However, what really sabotaged Turner’s plan was the counter-propaganda associated with his emigration campaign. As much as Turner spoke and wrote for emigration there were others who were speaking and writing against emigration. Counter-propaganda had always been associated with Turner’s emigration plan, but by 1883 “black churchmen and secular leaders who were optimistic about the United States began to attack Turner’s emigration schemes in the AME’s weekly Christian Recorder”, the most “influential black newspaper in the land” (Black Exodus 30-31)
The Christian Recorder published much opposition to emigration plans. Many of the Recorder’s writers felt that emigration was too great a price to pay for social equality. Also some made the argument that blacks are Americans and have no affinity towards Africa. Frederick Douglass, who earlier Turner called that “great prince of Negroes,” reminded Recorder readers that blacks had “been in America for 250 years” and owed nothing to Africa. Douglass believed that America provided the best place for blacks to achieve equality.
Also part of the counter-propaganda was the characterization of southern blacks by northern blacks. Knowing that Turner’s appeals for emigration resonated with southern blacks; some northern blacks started a campaign that elevated their status as people who were “literate” versus the “illiterate” people in the south. Following this logic, Benjamin Tanner, editor of the Recorder could write that since he “knew the thoughts of those Negroes who could read and write, what one thoughtful man among us writes outweighs in value the whole Niagara of eloquence common to our people [who] talk in the vein that we know our hearers desire us to talk.” He was also critical of Turner for hearing only what he wanted to hear and not really listening to his own people. (Black Exodus 33).
Tanner also pointed out that while Turner was espousing leaving America, many people were coming to America to fulfill dreams in the land of opportunity. Tanner also reminded his readers that even Africans who come to America to study usually stay in America after their studies are completed. Tanner wrote in the Recorder, “The idea of a people leaving a country like America to go anywhere to better their condition…is like running from the sun for both light and heat” (Black Exodus 33-34).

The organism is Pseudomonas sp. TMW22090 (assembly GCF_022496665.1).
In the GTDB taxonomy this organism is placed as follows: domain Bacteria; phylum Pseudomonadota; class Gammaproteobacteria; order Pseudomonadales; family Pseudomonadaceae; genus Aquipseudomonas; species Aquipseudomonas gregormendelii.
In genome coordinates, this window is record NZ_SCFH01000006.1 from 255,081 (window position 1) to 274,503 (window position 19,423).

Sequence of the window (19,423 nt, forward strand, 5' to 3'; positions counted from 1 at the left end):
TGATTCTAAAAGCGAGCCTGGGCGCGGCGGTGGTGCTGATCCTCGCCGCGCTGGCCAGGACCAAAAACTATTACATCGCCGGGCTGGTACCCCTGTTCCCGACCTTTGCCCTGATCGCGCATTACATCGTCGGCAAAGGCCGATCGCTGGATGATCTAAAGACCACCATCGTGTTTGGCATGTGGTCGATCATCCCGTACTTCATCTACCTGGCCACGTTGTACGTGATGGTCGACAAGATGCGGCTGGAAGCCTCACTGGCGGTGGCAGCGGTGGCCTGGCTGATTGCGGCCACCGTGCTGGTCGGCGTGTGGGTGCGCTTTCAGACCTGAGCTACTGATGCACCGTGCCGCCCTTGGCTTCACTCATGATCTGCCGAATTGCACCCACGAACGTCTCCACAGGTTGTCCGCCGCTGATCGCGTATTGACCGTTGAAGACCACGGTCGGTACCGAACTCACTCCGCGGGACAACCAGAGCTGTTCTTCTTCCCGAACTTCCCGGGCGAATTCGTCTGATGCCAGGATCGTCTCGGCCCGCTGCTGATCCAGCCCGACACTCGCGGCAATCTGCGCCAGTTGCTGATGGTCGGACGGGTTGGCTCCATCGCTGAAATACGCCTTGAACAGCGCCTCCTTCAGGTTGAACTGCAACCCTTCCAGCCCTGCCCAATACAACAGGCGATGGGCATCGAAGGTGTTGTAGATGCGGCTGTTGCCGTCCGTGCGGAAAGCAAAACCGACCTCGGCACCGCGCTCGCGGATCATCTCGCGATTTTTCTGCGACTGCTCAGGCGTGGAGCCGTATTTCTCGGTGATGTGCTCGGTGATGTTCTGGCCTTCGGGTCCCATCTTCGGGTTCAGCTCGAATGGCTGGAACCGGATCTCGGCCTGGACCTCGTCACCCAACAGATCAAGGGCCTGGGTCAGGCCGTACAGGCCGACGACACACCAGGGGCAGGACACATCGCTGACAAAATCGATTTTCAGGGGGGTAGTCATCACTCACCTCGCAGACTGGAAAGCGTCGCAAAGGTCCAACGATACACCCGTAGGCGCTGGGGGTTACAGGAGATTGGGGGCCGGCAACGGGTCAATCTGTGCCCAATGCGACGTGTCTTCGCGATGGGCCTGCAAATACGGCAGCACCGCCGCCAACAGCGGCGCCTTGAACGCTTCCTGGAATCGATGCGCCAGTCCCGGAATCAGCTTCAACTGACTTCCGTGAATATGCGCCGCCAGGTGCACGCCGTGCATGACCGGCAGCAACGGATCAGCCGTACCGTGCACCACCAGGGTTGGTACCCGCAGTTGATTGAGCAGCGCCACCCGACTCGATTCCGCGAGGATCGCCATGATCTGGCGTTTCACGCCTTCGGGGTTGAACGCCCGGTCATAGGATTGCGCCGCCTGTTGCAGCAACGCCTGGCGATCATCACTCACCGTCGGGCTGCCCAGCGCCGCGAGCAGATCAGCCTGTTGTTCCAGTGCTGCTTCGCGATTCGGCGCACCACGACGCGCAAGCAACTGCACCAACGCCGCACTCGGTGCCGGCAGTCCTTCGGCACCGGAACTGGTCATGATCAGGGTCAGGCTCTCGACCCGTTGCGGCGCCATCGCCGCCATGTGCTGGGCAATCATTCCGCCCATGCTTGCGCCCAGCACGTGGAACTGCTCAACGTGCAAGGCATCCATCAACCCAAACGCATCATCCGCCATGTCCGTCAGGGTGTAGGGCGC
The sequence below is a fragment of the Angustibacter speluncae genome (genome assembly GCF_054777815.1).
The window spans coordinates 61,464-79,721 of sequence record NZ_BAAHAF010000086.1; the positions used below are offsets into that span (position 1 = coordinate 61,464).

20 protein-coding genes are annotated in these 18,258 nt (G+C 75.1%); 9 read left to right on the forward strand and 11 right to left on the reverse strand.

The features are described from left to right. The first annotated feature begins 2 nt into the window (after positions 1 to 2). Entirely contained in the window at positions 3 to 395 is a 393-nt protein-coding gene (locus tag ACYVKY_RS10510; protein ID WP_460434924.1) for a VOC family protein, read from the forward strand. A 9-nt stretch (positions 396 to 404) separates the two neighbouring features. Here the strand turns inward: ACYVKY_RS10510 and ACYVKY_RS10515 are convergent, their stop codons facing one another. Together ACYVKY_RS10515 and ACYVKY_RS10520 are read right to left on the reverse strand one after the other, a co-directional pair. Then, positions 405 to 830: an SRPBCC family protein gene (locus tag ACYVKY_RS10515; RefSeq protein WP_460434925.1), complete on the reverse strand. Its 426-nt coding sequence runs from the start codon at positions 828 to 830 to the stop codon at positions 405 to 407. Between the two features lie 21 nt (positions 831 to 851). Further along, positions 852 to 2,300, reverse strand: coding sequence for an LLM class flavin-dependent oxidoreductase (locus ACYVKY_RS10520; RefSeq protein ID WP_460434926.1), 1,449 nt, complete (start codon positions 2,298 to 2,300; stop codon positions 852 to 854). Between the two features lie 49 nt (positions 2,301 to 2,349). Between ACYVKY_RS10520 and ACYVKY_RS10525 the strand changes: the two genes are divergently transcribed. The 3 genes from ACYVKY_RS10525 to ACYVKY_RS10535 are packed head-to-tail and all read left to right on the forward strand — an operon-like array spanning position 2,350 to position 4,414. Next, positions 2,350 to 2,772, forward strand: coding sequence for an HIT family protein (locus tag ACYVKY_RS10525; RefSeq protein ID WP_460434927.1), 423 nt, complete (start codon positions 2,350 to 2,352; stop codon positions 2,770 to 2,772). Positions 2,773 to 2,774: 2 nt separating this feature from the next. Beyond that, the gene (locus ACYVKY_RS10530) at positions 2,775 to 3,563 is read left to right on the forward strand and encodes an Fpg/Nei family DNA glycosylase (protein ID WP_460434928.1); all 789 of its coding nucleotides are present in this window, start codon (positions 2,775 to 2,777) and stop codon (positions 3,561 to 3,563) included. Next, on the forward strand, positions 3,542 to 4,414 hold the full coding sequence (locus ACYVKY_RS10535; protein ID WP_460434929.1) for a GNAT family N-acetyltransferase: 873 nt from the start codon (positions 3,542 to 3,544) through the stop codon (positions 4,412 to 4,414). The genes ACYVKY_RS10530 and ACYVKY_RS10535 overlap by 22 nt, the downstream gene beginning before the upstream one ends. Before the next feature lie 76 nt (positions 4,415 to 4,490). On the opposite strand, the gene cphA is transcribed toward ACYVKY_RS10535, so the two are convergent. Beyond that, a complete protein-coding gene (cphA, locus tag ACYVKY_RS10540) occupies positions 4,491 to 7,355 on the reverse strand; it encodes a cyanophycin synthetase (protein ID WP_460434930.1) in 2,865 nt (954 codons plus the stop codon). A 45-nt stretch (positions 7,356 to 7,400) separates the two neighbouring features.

Turner addressed his critics at every turn. However, as the propaganda war escalated, Turner was out-propagandized. Along with stinging critiques of his emigrations plans also came lies, innuendo, and gossip about Turner and his association with the American Colonization Society; a group that many blacks believed was racist. Turner propaganda worked in the South, where times were extremely hard and anything had to be better than what many blacks were experiencing already. However, in the North, where many blacks achieve a level of comfort and middle-class status, Turner’s propaganda fell on deaf ears.
There very well may be other reasons for Turner’s failed emigration plans; his lack of tact with blacks that disagreed with him, his black nationalistic attitude, and lack of funds. Nevertheless, when Turner decided to promote the last leg of his emigration plan, he decided to call a national convention. So why here I began to wonder why would Turner call for a convention to promote the last leg of his emigration campaign?
Well, first maybe Turner saw the conventions as space and place to share innovative ideas. Turner knew that emigration was a tough sell, but it had always been at the conventions that these types of non-traditional ideas were lifted, debated on and sometimes celebrated. Second maybe it was because the colored conventions were ran and operated by black folk. The convention movement demonstrated to Turner and others that blacks could organize and produce good and effective work if given a chance.
However, finally, the reason why Turner harken back to the convention movement was because while others saw brighter days ahead for African Americans, Turner saw some else. Turner saw that despite the rhetoric of racial uplift, despite numerous announcements of how much success African Americans achieved, black folks still suffered in mass numbers. Lynchings went unabated, violence was a daily threat to any African American, and many black folk lived under the threat of terror every single day. It was at this time that Turner suggested what black folk needed was a national convention to come, discuss and talk about what does it mean to live unprotected randomly facing violence every single day of your life?
And as we struggle in 2015 seeing the constant barrage of black bodies lying on asphalts and pavements all across this country; in lieu of black bodies filling up our jails and prisons under the New Jim and Jane Crow system of justice, maybe it’s time for us to revisit the convention movement.